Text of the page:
Suddenly his jaw set and his eyes narrowed. “I didn’t make a mistake by not marrying you twenty years ago! I let you go to become a success in life—and you did. I can’t regret that!”
“So, what I thought all these years was correct. I was nothing to you but a quick and easy way to shed your virginity.” Just saying the words was devastating.
“That’s not it at all,” he vehemently insisted. “You were always so intelligent. I mean, you were a sixteen-year-old senior in high school! Just how many grades did you skip over, anyway?”
“Two,” she answered in a low voice.
“Do you know what would have happened if I hadn’t married Kelly?” He didn’t wait for her reply. “I’ll tell you what. You and I would have been ostracized by everyone in this town! We would have had to be married right away, and we would have had to live with your mother, because I had no money.”
“My mother loved you. She would have been happy to have us live with her,” she interjected.
“And we were so naïve, Lynsey. You would have graduated high school with either a big belly, or a baby in your arms…if you had graduated at all.”
She crossed her arms over her breasts and looked at the floor. She was too afraid that if she looked at him she would break down. “Some of the girls in school were married. A few of them had babies.”
He lifted her chin and forced her to make eye contact with him. “And you were too smart to be stuck in this town, and just another housewife. You would have become bored and resentful.”
“I wouldn’t have known the difference,” she countered.
“I had serious doubts then. I still have doubts now,” he admitted.
Her dark lashes flew upward. “What is that supposed to mean?”
“I believe that you will become bored and restless in Unity and will want to go back to Florida or maybe California. I have a job and a family here, Lynsey. I don’t ever want to give that up. I’m afraid that we’ll have a child, and you’ll take my baby and leave. I can not allow that to happen.”
She couldn’t believe what he was saying. Nothing was further from the truth. “Do you think I would have sunk so much of my savings into that house just to abandon it? I would never, ever do what you’re saying. But if circumstances changed, I would expect you to support what was best for our family. Couples who are committed make sacrifices for each other!”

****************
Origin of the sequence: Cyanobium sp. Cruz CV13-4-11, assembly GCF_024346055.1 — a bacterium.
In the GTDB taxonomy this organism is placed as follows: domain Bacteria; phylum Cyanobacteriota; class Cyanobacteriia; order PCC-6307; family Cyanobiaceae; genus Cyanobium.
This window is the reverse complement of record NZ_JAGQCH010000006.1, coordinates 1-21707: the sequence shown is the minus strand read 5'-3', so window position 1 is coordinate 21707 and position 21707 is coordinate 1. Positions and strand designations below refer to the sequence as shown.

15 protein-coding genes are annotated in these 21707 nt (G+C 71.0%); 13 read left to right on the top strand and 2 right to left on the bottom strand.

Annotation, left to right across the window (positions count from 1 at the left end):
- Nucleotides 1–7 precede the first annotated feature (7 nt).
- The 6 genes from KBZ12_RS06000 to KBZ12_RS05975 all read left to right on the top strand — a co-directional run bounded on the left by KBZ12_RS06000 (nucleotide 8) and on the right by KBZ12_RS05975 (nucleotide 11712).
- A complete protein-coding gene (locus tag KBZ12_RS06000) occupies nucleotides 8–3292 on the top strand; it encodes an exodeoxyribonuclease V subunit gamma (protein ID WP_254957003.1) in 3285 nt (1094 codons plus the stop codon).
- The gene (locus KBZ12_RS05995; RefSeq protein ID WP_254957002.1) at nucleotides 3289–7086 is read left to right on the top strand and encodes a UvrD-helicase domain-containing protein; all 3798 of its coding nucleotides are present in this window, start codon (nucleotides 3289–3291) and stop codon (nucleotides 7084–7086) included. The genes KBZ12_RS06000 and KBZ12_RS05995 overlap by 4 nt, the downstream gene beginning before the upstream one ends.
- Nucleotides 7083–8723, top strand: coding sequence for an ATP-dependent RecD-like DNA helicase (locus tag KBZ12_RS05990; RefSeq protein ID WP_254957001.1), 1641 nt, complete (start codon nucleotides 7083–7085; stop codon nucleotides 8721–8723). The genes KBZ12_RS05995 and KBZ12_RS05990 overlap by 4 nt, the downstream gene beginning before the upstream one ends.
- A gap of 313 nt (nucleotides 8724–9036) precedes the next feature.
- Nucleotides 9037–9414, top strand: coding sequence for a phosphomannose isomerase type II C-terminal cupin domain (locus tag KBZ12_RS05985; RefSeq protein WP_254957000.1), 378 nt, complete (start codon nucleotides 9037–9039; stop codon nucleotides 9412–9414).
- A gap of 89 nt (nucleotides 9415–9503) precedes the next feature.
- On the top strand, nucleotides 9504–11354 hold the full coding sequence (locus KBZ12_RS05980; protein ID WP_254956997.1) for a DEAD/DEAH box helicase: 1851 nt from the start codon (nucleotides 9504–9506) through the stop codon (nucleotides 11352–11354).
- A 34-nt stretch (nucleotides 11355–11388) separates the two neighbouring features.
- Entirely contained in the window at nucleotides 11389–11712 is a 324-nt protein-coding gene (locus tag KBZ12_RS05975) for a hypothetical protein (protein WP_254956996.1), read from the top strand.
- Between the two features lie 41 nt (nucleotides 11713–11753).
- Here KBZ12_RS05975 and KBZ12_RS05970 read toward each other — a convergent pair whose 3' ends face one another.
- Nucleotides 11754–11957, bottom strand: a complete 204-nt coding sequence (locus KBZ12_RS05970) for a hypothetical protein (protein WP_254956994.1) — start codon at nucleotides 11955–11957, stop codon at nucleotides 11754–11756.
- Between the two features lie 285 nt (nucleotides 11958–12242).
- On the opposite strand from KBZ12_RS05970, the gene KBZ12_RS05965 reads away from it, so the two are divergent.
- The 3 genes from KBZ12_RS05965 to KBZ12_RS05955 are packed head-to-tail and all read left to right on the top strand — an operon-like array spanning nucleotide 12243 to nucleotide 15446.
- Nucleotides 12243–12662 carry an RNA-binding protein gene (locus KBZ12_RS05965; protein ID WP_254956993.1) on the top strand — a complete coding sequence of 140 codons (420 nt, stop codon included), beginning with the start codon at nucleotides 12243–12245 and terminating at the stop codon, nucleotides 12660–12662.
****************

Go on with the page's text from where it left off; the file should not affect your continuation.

It was becoming clearer and clearer that things were rapidly falling apart between them.
“Lynsey, didn’t what happened between us last night mean anything to you?” he asked.
She chuckled unpleasantly. “I suppose that with us living in such close proximity, last night was inevitable. But don’t worry about it happening again, Nick. When you get home this evening, I won’t be here.”
“Where are you going to be?”
She wanted to hurt Nick like she was now hurting. “I’m sure that Caleb wouldn’t mind me bunking down at his house for a week or two.”
“Over my dead body,” he seethed. “I will drag you away from him kicking and screaming if it comes to it. I’ll handcuff you to my bed if need be. Believe me, Lynsey, I’ll do it!” He flopped down into a kitchen chair and buried his face in his hands.
“I have to go now, Nick. I’m meeting your sister for breakfast. Listen to me. You need to pull yourself together. In your line of work, bad things happen when you lose your concentration.”
When he didn’t reply, she let out a sigh of resignation and headed for the door. At the last minute she turned to him. “Thanks for almost making it happen between us.”
Coming January 2012 from Secret Cravings Publishing!
Saved from a traumatic past and successful in her present as a home care nurse, Josselyn Adler’s dream of home ownership in the idyllic town of Unity are dashed to pieces when Dr Ben Parnell, a cancer specialist, shows up on her doorstep claiming to be the rightful owner of the house—and Ben has a will to prove it! To Josselyn, the house represents a new start in her life. With a stable home, hopefully a much wanted family wouldn’t be far behind.